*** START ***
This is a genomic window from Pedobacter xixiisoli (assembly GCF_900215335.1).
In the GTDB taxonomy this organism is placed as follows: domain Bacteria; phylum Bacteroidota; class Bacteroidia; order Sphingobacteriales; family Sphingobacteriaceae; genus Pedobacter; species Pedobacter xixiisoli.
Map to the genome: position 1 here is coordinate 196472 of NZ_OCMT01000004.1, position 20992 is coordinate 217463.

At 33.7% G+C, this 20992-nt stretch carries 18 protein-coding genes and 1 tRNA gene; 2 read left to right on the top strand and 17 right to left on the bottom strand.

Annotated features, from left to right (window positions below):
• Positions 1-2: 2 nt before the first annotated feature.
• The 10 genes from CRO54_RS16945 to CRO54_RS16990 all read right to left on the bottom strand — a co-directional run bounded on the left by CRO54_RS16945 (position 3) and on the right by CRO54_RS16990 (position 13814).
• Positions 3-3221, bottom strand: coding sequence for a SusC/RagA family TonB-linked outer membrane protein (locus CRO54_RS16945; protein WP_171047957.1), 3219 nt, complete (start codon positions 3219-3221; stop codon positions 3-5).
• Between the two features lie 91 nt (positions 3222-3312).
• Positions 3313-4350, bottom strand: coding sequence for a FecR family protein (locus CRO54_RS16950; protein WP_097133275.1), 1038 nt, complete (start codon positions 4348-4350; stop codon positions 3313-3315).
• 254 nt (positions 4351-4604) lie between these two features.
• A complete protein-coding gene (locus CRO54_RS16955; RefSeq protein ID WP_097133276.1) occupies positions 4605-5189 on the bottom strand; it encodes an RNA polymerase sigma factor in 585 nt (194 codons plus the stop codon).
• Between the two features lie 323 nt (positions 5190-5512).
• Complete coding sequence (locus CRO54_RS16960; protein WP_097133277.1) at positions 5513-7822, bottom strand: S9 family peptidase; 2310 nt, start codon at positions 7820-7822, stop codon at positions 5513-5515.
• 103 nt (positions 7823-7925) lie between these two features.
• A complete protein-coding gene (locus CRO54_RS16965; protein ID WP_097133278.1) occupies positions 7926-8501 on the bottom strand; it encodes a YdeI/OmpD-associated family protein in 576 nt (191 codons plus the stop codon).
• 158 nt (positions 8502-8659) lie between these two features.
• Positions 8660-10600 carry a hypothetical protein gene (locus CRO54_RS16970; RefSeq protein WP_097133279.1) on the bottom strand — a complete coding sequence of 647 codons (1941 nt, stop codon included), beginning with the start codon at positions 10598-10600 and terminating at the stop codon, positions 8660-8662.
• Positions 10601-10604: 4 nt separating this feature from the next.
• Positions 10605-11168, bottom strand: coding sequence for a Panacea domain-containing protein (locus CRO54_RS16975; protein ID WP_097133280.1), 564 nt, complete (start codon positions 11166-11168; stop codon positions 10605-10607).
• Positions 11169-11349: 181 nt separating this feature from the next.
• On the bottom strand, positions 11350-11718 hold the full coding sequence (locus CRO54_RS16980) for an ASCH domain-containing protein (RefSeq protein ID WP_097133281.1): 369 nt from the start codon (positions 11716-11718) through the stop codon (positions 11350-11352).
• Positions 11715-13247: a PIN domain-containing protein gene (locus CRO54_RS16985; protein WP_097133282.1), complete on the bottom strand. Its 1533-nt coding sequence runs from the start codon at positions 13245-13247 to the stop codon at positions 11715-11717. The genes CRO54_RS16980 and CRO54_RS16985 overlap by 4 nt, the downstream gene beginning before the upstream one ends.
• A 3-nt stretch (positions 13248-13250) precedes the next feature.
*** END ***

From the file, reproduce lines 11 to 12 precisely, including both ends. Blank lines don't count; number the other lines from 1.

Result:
• 254 nt (positions 4351-4604) lie between these two features.
• A complete protein-coding gene (locus CRO54_RS16955; RefSeq protein ID WP_097133276.1) occupies positions 4605-5189 on the bottom strand; it encodes an RNA polymerase sigma factor in 585 nt (194 codons plus the stop codon).